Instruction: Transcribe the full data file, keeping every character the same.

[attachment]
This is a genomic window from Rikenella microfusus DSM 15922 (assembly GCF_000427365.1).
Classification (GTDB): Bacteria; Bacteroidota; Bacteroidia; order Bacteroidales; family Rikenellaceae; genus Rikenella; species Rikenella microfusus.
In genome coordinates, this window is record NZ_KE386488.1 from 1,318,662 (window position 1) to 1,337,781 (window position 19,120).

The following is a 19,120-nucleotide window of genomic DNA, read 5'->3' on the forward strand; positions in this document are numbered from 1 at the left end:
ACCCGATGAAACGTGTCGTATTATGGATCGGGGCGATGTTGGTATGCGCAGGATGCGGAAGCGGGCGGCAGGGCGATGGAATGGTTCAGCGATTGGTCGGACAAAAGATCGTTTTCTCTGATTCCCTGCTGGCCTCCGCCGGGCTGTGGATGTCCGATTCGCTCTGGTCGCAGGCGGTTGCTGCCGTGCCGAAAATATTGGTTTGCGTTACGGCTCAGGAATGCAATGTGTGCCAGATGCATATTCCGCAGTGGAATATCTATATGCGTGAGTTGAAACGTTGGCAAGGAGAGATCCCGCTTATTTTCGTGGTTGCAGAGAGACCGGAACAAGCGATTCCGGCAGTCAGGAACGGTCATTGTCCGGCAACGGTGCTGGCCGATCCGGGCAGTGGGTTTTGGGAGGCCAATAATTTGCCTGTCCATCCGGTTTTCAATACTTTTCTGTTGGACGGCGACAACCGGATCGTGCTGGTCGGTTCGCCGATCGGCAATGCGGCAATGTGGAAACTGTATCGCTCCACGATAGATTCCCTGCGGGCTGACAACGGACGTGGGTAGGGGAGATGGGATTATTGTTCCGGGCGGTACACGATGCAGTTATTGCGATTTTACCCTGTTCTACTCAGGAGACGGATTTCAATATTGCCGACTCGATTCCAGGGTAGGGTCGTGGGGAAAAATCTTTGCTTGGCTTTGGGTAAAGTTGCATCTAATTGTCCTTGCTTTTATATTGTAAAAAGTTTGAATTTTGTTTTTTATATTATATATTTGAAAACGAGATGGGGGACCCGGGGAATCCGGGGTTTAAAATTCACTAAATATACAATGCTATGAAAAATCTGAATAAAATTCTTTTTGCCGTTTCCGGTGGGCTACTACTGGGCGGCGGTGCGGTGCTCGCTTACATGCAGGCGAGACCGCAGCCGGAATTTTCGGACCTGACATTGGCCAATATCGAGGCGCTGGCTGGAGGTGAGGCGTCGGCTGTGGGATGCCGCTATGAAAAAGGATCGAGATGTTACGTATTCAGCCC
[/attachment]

This is a genomic window from Rikenella microfusus DSM 15922 (assembly GCF_000427365.1).
Classification (GTDB): Bacteria; Bacteroidota; Bacteroidia; order Bacteroidales; family Rikenellaceae; genus Rikenella; species Rikenella microfusus.
In genome coordinates, this window is record NZ_KE386488.1 from 1,318,662 (window position 1) to 1,337,781 (window position 19,120).

The following is a 19,120-nucleotide window of genomic DNA, read 5'->3' on the forward strand; positions in this document are numbered from 1 at the left end:
ACCCGATGAAACGTGTCGTATTATGGATCGGGGCGATGTTGGTATGCGCAGGATGCGGAAGCGGGCGGCAGGGCGATGGAATGGTTCAGCGATTGGTCGGACAAAAGATCGTTTTCTCTGATTCCCTGCTGGCCTCCGCCGGGCTGTGGATGTCCGATTCGCTCTGGTCGCAGGCGGTTGCTGCCGTGCCGAAAATATTGGTTTGCGTTACGGCTCAGGAATGCAATGTGTGCCAGATGCATATTCCGCAGTGGAATATCTATATGCGTGAGTTGAAACGTTGGCAAGGAGAGATCCCGCTTATTTTCGTGGTTGCAGAGAGACCGGAACAAGCGATTCCGGCAGTCAGGAACGGTCATTGTCCGGCAACGGTGCTGGCCGATCCGGGCAGTGGGTTTTGGGAGGCCAATAATTTGCCTGTCCATCCGGTTTTCAATACTTTTCTGTTGGACGGCGACAACCGGATCGTGCTGGTCGGTTCGCCGATCGGCAATGCGGCAATGTGGAAACTGTATCGCTCCACGATAGATTCCCTGCGGGCTGACAACGGACGTGGGTAGGGGAGATGGGATTATTGTTCCGGGCGGTACACGATGCAGTTATTGCGATTTTACCCTGTTCTACTCAGGAGACGGATTTCAATATTGCCGACTCGATTCCAGGGTAGGGTCGTGGGGAAAAATCTTTGCTTGGCTTTGGGTAAAGTTGCATCTAATTGTCCTTGCTTTTATATTGTAAAAAGTTTGAATTTTGTTTTTTATATTATATATTTGAAAACGAGATGGGGGACCCGGGGAATCCGGGGTTTAAAATTCACTAAATATACAATGCTATGAAAAATCTGAATAAAATTCTTTTTGCCGTTTCCGGTGGGCTACTACTGGGCGGCGGTGCGGTGCTCGCTTACATGCAGGCGAGACCGCAGCCGGAATTTTCGGACCTGACATTGGCCAATATCGAGGCGCTGGCTGGAGGTGAGGCGTCGGCTGTGGGATGCCGCTATGAAAAAGGATCGAGATGTTACGTATTCAGCCC